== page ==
Mal jumped as Zoe touched his arm. “Stop thinking on it,” she said very softly. He nodded and look away from the windows. The thoughts, however, weren’t so easily chased away. Maybe this was just big, damned mistake coming here. Could any score be big enough to be worth it? Could some puny shard of revenge ever balance the scales of what they’d lost?

“Hell, yes, it’s worth it,” Zoe said in a whisper so low Mal realized she was talking to herself.

Okay, then. Put aside the doubt and focus on the mission... the job. Yeah... just do the job, stick it to the bastards and get back to the Black. The plan was sound. One thing at a time. Deal with the obstacles. Move on. The past was past. Over and done and beyond changing.

The shuttle hit atmo on Beta, the sky shifting from black to blue, then to a solid grey as they passed through a thick cloud deck. Not half an hour after stepping off Serenity, Mal and Zoe stepped off the shuttle and out of the port onto the streets of Beta’s largest city. A dozen scanners and cameras tracked and noted their moves, just as they noted the scanners and cameras. Nothing had changed. Sterile, shiny-clean streets and prosperous, well-fed people living in rigid adherence to the rules. The sensation of being watched crept over Mal. With a dark glance at Zoe, they quickly stepped off down the street, not daring to stay in one place too long lest it be thought they were loitering.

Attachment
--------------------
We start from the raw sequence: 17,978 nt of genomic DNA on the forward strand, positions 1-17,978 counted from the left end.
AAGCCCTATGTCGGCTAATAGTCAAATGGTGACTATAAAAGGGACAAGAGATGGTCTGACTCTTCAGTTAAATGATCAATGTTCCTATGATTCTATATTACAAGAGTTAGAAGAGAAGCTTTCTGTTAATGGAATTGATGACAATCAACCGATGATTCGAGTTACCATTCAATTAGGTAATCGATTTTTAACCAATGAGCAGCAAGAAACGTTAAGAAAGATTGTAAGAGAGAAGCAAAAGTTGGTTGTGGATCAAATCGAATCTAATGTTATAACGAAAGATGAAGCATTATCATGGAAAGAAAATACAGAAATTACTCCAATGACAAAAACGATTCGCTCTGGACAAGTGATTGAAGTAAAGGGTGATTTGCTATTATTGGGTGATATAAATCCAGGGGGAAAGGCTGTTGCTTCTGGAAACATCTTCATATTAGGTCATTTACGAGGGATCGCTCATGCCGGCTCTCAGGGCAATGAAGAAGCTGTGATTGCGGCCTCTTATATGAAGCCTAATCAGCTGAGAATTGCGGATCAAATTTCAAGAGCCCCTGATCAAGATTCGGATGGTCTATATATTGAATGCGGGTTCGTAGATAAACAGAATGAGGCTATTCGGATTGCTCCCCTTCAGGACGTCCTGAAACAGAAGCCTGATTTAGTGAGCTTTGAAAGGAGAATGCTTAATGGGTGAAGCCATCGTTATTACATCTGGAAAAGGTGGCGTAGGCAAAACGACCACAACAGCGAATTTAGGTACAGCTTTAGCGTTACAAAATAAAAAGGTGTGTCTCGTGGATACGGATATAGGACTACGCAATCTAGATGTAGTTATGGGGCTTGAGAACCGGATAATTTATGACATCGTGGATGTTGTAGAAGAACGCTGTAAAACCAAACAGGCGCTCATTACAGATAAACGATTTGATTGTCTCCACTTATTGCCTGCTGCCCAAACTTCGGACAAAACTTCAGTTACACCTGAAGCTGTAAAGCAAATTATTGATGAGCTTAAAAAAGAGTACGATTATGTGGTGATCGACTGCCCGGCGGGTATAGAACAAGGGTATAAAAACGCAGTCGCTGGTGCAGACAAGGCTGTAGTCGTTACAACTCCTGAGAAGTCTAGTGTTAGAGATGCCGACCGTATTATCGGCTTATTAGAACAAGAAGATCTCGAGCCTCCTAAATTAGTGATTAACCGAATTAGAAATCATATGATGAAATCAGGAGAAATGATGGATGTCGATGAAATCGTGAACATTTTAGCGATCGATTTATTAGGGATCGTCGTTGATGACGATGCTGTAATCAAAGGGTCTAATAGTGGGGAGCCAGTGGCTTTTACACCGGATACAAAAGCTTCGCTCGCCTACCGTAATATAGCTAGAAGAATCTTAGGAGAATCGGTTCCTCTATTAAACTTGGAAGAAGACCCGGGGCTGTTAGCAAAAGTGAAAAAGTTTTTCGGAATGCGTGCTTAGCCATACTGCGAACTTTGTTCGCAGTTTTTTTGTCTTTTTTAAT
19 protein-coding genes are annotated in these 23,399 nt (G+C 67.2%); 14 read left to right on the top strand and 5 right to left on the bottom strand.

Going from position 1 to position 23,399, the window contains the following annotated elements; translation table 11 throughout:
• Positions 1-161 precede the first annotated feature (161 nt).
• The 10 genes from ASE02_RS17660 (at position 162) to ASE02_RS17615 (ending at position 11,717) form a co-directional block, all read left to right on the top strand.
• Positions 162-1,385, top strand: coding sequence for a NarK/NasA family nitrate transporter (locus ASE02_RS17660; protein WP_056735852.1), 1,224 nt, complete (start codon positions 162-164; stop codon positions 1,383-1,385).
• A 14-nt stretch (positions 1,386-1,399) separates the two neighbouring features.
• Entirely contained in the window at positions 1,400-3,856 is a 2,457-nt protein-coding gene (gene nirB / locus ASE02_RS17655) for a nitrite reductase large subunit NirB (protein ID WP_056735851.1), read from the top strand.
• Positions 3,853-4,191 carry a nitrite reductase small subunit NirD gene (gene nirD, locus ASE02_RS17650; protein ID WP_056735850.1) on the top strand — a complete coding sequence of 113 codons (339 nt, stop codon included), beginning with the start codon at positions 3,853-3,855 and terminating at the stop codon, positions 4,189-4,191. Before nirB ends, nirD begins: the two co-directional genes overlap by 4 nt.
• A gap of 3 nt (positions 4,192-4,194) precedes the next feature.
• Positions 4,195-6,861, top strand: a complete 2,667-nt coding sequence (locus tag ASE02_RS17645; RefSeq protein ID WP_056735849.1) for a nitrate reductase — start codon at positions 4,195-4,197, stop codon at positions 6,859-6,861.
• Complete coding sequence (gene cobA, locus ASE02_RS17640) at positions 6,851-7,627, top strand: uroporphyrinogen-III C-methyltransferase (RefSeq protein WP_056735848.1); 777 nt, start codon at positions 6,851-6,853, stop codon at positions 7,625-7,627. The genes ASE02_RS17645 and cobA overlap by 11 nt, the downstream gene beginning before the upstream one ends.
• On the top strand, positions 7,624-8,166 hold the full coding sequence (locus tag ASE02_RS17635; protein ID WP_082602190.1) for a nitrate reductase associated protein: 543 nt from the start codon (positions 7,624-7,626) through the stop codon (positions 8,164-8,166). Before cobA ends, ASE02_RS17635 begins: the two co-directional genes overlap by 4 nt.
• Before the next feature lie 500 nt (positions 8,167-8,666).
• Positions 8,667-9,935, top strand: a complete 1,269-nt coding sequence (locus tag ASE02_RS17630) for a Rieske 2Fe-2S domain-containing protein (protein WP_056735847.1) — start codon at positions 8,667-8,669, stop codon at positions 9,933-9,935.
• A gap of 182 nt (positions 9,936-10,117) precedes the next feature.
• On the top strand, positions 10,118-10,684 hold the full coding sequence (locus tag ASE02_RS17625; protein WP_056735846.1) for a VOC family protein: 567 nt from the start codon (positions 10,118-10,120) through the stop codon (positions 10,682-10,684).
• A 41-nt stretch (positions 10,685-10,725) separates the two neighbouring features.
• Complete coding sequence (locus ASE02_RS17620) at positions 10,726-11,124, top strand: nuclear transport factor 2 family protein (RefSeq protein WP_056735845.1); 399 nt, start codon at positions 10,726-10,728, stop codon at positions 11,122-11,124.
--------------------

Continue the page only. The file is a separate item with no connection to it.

Mal wasn’t aware how tightly he clenched the handle of his bag until he noticed Zoe doing the same. They were playing this all kinds of wrong. Forcing himself to relax, he put his hand on Zoe’s arm. “Ease up,” he ordered. As a Fed police patrol approached on the sidewalk, he put his arm around Zoe’s neck, pulling her in close so he could whisper in her ear. “We’re happy, proud citizens of the Alliance here on a holiday. 懂吗? Not doin’ nothing wrong, ‘cept for you stepping out on your husband. No more acting paranoid.” Zoe nodded. Now to convince himself. It was harder than he’d thought it would be. He really didn’t like to think on just how much the Alliance had conditioned them to think and act during their time on this hell-spawned rock.